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Prison For Soldier Who Defrauded Government On Promo Products Orders

Branded merchandise was at the center of a fraud case that has seen a lieutenant colonel in the U.S. Army Reserves sentenced to four years in prison. Frederick Lamar Burnett was also ordered to forfeit $4.4 million to the government.

Sentenced in late November by a federal judge in Alabama, Burnett, 50, is going to prison after being found guilty of fraudulently supplying hundreds of thousands of Chinese-produced baseball caps and backpacks to the Army Recruiting Command and passing them off as American-made products.

Under the terms of three contracts worth a total of $6.2 million, Burnett certified that the promotional items he would provide – caps in two cases, backpacks in one – would be 100% American-made. However, a trial showed that, through his Huntsville, AL-based company Lamar International Inc., Burnett negotiated and contracted with suppliers directly from China and with American companies who he knew were procuring their products from Chinese manufacturers. Filling orders with Chinese-made products under all three contracts, Burnett hid the items’ foreign origins by hiring workers on a cash basis to remove the Chinese labels and repackage the items. He then sent the products to the Army Recruiting Command.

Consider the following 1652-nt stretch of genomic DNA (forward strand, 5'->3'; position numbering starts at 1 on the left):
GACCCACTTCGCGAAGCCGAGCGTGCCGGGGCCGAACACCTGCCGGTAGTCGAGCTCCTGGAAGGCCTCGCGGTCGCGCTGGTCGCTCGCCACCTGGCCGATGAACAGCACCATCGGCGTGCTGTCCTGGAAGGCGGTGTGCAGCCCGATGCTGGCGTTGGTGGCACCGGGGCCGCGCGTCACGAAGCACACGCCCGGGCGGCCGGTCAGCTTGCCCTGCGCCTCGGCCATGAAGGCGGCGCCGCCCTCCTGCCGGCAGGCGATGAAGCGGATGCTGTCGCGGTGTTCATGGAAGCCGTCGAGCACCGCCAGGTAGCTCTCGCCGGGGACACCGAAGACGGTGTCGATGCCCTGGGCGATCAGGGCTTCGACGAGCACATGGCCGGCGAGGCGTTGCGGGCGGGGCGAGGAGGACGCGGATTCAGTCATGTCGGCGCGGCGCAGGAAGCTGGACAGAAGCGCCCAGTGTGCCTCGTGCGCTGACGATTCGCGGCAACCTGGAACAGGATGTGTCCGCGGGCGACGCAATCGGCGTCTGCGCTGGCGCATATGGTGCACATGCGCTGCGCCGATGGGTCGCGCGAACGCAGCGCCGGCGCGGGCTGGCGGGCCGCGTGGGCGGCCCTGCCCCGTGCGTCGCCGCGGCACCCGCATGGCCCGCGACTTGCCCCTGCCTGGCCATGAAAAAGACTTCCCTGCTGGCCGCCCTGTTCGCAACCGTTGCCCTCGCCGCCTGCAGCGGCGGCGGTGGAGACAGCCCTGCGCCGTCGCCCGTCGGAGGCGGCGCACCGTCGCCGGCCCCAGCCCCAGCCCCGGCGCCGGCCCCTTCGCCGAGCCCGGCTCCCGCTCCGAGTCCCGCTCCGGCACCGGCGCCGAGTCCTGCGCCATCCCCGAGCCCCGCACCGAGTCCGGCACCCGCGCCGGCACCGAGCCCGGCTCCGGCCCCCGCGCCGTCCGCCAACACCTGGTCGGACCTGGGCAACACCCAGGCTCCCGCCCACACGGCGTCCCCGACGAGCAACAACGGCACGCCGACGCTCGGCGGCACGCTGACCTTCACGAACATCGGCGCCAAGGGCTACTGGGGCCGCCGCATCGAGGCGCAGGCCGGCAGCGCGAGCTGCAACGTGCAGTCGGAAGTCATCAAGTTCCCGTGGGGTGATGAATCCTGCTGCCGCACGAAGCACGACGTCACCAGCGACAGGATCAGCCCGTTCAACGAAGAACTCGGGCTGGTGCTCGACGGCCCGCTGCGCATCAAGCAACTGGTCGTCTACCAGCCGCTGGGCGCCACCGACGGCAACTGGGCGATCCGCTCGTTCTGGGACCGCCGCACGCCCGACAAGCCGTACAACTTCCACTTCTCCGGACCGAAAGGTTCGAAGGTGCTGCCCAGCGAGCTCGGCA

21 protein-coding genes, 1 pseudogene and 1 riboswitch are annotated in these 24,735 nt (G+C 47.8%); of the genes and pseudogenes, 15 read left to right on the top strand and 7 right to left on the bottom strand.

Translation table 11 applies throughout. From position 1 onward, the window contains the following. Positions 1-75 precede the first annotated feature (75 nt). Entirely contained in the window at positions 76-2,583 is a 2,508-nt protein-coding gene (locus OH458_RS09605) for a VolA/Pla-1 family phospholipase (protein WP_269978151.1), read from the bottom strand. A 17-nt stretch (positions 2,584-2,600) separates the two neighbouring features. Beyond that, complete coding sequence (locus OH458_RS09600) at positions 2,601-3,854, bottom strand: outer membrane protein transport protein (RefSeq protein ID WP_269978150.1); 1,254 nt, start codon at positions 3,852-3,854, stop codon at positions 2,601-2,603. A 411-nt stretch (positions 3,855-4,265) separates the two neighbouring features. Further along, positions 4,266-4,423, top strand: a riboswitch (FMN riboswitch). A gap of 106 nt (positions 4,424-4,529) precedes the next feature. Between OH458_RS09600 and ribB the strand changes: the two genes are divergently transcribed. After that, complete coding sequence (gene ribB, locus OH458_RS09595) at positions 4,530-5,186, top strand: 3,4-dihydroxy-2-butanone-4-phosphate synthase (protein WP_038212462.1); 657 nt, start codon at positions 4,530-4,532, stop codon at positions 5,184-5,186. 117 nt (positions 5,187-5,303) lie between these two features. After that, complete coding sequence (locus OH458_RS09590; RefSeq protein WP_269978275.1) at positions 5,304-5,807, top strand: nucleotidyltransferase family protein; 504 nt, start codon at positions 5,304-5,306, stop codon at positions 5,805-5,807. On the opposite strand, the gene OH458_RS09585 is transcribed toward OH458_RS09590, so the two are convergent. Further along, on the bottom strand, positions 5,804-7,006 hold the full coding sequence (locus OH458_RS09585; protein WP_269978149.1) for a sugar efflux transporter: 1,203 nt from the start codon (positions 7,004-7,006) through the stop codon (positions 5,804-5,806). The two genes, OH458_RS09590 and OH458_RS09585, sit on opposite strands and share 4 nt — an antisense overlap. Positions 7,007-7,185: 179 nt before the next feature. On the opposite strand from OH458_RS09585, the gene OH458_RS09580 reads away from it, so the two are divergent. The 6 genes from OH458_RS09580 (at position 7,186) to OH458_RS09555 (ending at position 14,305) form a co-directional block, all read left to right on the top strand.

In April, a federal jury convicted Burnett on three counts of wire fraud for his conduct. U.S. District Judge Sharon L. Blackburn sentenced Burnett and ordered him to serve three years of supervised release following his stay in prison.

“Securing the defense procurement base from fraud is important to American taxpayers and our national security posture,” said U.S. Attorney Jay E. Town. “(The) sentence sends a strong message that defrauding the United States carries a stiff penalty. Anyone seeking to lie, cheat or steal from the government will find bed space reserved for them behind bars.”

As part of the fraud, Burnett certified that he would meet the requirements of the Buy American Act, the Berry Amendment, and federal regulations that require the government to buy domestic products and materials.

The Buy American Act requires the federal government to buy domestic articles, materials and supplies -- primarily to protect American workers and manufacturing jobs. The Berry Amendment prohibits the Defense Department from buying clothing, fabrics, fibers and yarns that were not grown, reprocessed, reused or produced in the United States. The purpose of the Berry Amendment is to protect the viability of the American textile and clothing production base.